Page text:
Don't Let Populism and Central Planning Wreck India

By Richard Epstein

On December 29, 2013, my wife and I boarded a United Airlines flight from New York to Mumbai for our first trip to India. We spent three days in Mumbai and one in Delhi. That short trip gave me a chance to observe a tiny sliver of a vast, diverse, and contradictory country. The startling contrast between rich and poor is so vividly etched in my mind that I'd like to devote this column to what I observed on my trip. The country's many microenvironments and the larger macroeconomic picture help explain the great disparity of wealth.

The View on the Ground

In Mumbai, within shouting distance of heated toilet seats in luxury hotels, there lies squalor and poverty. The exteriors of most of the ramshackle structures that line Mumbai's packed streets are battered and pock-marked. Upstairs, tiny, decrepit dwelling units lie hidden behind endless amounts of laundry hung out to dry. Downstairs are the small shops that are literally holes in the wall crammed full of merchandise, much of it foodstuff and electronics. There are no large shops in evidence, and the distribution system that services this peculiar form of retailing can only survive because of some hidden set of restrictions that prevent the emergence of larger and more rational forms of industrial organization.

The fragmentation of this system was made real to my wife and me when we sought to buy a local phone to make the occasional call back to family in the United States. What should have been a simple transaction became a major production. At stage one, our intrepid driver weaved and darted through a bewildering maze of streets to a small shop to have my picture taken for the needed government form. Eight copies of the same photograph were duly provided. The next leg of our car trip had us purchase the phone at another tiny shop; the SIM card was procured at yet another shop, smaller than the first.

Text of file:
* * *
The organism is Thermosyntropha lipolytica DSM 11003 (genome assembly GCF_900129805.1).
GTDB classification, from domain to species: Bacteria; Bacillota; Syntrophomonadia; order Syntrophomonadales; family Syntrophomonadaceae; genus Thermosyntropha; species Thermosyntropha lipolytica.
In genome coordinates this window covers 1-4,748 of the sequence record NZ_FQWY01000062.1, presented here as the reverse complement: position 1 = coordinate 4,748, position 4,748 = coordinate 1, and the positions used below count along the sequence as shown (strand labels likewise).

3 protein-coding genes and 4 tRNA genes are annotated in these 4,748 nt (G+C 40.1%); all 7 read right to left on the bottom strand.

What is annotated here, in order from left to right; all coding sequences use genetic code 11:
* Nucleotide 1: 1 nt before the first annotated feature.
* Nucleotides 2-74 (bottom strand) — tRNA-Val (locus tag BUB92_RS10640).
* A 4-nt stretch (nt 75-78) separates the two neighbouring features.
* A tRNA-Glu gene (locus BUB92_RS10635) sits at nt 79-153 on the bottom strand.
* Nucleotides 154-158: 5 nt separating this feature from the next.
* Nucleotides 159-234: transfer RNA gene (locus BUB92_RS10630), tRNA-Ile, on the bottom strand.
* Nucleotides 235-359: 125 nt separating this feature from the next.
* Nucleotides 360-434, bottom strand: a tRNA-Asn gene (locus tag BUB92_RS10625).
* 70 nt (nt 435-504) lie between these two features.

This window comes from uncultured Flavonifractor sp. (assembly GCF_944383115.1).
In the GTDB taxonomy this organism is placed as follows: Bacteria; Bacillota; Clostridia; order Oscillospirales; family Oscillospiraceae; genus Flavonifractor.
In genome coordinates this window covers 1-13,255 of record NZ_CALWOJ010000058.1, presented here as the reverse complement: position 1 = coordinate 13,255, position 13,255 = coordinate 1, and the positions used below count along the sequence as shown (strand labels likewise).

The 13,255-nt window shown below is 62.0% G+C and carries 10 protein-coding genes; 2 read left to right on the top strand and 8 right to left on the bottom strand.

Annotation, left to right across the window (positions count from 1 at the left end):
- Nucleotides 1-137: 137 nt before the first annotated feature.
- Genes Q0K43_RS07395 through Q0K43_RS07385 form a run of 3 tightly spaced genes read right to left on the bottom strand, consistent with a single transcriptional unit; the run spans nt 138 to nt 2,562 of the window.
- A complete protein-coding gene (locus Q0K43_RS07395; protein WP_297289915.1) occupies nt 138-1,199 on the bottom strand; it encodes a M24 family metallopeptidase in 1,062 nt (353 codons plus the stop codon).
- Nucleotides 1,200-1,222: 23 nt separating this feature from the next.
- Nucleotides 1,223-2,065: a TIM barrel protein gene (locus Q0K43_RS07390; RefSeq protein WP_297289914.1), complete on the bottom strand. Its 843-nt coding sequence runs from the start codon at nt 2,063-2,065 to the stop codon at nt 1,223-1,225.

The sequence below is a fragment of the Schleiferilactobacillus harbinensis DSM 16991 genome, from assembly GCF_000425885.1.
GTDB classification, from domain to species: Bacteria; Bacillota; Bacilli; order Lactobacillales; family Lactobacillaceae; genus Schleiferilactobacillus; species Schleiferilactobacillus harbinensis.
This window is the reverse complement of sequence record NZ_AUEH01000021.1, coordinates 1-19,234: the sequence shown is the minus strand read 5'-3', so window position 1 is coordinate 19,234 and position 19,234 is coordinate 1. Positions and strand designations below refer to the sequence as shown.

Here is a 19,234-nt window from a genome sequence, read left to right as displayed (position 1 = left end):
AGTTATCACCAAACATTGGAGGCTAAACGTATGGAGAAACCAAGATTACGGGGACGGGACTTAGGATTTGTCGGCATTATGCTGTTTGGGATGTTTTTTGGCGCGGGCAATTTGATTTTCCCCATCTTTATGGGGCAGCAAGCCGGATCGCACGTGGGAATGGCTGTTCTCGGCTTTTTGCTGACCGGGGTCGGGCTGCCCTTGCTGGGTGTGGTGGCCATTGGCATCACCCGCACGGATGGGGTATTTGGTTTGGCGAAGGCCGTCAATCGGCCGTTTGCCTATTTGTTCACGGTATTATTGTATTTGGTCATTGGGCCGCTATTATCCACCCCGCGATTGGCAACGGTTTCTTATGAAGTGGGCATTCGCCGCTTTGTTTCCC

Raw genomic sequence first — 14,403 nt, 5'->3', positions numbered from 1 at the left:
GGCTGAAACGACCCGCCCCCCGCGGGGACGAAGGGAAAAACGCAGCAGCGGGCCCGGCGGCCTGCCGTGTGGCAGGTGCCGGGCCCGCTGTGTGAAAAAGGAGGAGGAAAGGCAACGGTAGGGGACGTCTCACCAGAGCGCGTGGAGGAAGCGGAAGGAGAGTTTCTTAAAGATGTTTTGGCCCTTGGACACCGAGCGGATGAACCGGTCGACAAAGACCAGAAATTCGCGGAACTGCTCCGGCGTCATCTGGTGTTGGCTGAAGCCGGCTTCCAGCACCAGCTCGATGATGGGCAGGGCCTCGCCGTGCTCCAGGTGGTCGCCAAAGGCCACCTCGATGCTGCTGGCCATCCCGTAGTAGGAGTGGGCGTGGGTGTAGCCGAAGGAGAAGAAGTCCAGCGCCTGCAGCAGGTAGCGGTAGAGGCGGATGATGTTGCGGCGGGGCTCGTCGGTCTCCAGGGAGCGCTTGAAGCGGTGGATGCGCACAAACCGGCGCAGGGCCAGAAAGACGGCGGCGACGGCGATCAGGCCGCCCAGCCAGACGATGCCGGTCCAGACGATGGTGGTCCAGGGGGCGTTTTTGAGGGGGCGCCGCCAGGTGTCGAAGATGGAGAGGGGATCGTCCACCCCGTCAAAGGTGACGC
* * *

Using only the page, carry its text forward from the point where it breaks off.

But we discovered that the phone could not be issued until we complied with government security measures that were put into place after the 2008 terrorist attack on the Taj Mahal Hotel. To comply, I had to secure copies of my passport, along with copies of our driver's identity card, as he was required to vouch for the purchase. The SIM card was then inserted into the phone only after the proprietor filled out detailed forms. Then we had to purchase a package of minutes. All in all, seven separate stages were needed to execute this transaction, each of which was expertly executed by a reasonably well-educated work force.

This episode raised two obvious questions. First, how could the registration of every phone purchase in India control a terrorist threat when potential terrorists can find other ways to acquire telephones inside and outside the country? Second, why were seven steps needed for a single transaction? There is a strong state bureaucratic impulse in India. The first question shows a mismatch of means to end, while the second implies a maze of protectionist government regulations that block integrated producers from opening up shop in India.